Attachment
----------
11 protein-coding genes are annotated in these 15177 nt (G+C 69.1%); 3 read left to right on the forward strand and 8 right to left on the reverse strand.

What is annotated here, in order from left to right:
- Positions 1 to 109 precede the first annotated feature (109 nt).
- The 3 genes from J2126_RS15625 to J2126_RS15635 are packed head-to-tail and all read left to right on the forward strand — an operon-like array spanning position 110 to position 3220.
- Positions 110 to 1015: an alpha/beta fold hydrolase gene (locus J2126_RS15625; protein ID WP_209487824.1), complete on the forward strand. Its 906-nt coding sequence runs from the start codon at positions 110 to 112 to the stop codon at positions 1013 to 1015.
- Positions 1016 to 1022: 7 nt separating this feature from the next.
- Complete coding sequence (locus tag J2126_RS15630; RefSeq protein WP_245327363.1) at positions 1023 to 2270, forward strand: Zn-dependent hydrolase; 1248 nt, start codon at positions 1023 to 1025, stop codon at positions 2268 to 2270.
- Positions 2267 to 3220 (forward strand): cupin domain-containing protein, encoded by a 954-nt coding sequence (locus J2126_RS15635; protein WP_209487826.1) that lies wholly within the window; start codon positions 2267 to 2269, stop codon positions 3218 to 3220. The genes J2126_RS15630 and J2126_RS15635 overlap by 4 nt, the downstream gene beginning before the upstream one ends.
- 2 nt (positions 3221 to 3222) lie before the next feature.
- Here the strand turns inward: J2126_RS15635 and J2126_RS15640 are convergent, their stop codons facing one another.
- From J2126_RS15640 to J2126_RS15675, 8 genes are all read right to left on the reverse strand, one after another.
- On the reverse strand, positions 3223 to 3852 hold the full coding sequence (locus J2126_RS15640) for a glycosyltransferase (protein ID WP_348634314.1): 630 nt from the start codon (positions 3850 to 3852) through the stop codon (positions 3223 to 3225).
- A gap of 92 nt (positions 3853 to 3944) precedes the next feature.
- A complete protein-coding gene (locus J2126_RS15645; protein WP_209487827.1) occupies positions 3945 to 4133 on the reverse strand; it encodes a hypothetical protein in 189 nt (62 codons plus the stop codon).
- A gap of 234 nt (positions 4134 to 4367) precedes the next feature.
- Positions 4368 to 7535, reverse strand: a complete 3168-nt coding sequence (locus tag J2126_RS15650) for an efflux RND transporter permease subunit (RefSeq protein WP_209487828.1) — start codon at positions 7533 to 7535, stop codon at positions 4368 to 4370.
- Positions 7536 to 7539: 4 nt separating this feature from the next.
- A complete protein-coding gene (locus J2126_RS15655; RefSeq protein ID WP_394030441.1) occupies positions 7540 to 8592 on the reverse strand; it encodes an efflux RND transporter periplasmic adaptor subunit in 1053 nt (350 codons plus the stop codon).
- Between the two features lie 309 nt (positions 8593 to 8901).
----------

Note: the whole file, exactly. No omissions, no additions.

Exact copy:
11 protein-coding genes are annotated in these 15177 nt (G+C 69.1%); 3 read left to right on the forward strand and 8 right to left on the reverse strand.

What is annotated here, in order from left to right:
- Positions 1 to 109 precede the first annotated feature (109 nt).
- The 3 genes from J2126_RS15625 to J2126_RS15635 are packed head-to-tail and all read left to right on the forward strand — an operon-like array spanning position 110 to position 3220.
- Positions 110 to 1015: an alpha/beta fold hydrolase gene (locus J2126_RS15625; protein ID WP_209487824.1), complete on the forward strand. Its 906-nt coding sequence runs from the start codon at positions 110 to 112 to the stop codon at positions 1013 to 1015.
- Positions 1016 to 1022: 7 nt separating this feature from the next.
- Complete coding sequence (locus tag J2126_RS15630; RefSeq protein WP_245327363.1) at positions 1023 to 2270, forward strand: Zn-dependent hydrolase; 1248 nt, start codon at positions 1023 to 1025, stop codon at positions 2268 to 2270.
- Positions 2267 to 3220 (forward strand): cupin domain-containing protein, encoded by a 954-nt coding sequence (locus J2126_RS15635; protein WP_209487826.1) that lies wholly within the window; start codon positions 2267 to 2269, stop codon positions 3218 to 3220. The genes J2126_RS15630 and J2126_RS15635 overlap by 4 nt, the downstream gene beginning before the upstream one ends.
- 2 nt (positions 3221 to 3222) lie before the next feature.
- Here the strand turns inward: J2126_RS15635 and J2126_RS15640 are convergent, their stop codons facing one another.
- From J2126_RS15640 to J2126_RS15675, 8 genes are all read right to left on the reverse strand, one after another.
- On the reverse strand, positions 3223 to 3852 hold the full coding sequence (locus J2126_RS15640) for a glycosyltransferase (protein ID WP_348634314.1): 630 nt from the start codon (positions 3850 to 3852) through the stop codon (positions 3223 to 3225).
- A gap of 92 nt (positions 3853 to 3944) precedes the next feature.
- A complete protein-coding gene (locus J2126_RS15645; protein WP_209487827.1) occupies positions 3945 to 4133 on the reverse strand; it encodes a hypothetical protein in 189 nt (62 codons plus the stop codon).
- A gap of 234 nt (positions 4134 to 4367) precedes the next feature.
- Positions 4368 to 7535, reverse strand: a complete 3168-nt coding sequence (locus tag J2126_RS15650) for an efflux RND transporter permease subunit (RefSeq protein WP_209487828.1) — start codon at positions 7533 to 7535, stop codon at positions 4368 to 4370.
- Positions 7536 to 7539: 4 nt separating this feature from the next.
- A complete protein-coding gene (locus J2126_RS15655; RefSeq protein ID WP_394030441.1) occupies positions 7540 to 8592 on the reverse strand; it encodes an efflux RND transporter periplasmic adaptor subunit in 1053 nt (350 codons plus the stop codon).
- Between the two features lie 309 nt (positions 8593 to 8901).